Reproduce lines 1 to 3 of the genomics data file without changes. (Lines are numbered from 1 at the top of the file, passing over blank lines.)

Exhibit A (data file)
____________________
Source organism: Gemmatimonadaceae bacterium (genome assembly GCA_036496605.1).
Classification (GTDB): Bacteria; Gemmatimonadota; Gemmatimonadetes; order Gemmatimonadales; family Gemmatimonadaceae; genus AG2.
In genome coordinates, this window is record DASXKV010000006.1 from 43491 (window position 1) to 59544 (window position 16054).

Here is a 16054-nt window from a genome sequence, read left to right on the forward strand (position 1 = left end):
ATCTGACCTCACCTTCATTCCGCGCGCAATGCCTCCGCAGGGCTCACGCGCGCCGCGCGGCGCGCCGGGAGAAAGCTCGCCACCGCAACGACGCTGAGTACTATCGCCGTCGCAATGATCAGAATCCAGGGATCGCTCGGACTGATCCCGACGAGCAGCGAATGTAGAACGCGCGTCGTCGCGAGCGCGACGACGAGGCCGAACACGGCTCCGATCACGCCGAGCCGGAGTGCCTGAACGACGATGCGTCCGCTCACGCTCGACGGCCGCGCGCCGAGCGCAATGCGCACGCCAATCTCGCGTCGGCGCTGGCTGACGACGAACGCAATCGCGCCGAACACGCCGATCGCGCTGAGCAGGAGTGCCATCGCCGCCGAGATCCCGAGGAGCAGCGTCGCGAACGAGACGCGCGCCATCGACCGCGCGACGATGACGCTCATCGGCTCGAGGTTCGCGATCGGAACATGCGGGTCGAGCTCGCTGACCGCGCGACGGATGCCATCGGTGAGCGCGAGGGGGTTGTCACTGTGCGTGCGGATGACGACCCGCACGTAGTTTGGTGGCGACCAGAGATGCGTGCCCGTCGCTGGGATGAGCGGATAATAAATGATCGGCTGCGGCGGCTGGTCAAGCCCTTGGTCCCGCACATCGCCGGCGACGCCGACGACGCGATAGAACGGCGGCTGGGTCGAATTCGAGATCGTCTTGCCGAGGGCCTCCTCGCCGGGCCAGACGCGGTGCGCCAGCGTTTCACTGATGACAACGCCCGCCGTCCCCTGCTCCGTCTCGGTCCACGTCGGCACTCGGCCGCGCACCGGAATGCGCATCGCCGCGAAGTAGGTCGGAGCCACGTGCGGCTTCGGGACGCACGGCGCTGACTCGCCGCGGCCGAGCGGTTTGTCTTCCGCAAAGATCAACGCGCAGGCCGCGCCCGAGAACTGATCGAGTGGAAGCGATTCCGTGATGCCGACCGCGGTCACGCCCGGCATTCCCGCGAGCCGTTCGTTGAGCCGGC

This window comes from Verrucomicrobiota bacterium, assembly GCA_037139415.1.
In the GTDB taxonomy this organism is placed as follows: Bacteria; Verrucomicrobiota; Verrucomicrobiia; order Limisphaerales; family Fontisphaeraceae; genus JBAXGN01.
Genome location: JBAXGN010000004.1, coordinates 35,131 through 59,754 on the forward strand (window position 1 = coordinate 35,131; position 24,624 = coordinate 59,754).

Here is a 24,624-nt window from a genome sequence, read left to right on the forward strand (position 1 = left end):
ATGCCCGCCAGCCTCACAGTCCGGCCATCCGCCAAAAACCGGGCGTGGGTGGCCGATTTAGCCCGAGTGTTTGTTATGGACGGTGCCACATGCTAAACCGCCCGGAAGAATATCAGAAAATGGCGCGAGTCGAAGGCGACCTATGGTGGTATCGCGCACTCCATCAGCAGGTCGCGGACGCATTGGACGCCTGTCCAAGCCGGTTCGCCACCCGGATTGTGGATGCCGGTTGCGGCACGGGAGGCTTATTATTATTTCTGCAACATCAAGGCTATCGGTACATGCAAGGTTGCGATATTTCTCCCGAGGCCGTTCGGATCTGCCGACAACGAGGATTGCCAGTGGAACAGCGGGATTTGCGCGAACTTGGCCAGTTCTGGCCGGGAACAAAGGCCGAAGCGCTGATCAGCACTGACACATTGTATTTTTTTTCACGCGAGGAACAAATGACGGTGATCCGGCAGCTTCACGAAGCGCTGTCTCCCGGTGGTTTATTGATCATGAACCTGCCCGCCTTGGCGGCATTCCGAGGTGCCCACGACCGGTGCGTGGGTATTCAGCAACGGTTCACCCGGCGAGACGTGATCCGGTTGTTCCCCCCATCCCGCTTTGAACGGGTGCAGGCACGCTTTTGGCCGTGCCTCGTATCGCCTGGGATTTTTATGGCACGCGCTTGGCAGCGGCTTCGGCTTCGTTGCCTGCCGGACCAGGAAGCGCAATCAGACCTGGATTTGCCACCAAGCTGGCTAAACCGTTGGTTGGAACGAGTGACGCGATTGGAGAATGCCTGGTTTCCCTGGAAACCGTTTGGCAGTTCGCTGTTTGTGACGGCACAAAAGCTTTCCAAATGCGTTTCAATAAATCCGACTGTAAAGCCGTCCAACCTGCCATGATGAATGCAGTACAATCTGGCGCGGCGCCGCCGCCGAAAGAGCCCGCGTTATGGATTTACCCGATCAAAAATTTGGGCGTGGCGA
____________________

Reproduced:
Source organism: Gemmatimonadaceae bacterium (genome assembly GCA_036496605.1).
Classification (GTDB): Bacteria; Gemmatimonadota; Gemmatimonadetes; order Gemmatimonadales; family Gemmatimonadaceae; genus AG2.
In genome coordinates, this window is record DASXKV010000006.1 from 43491 (window position 1) to 59544 (window position 16054).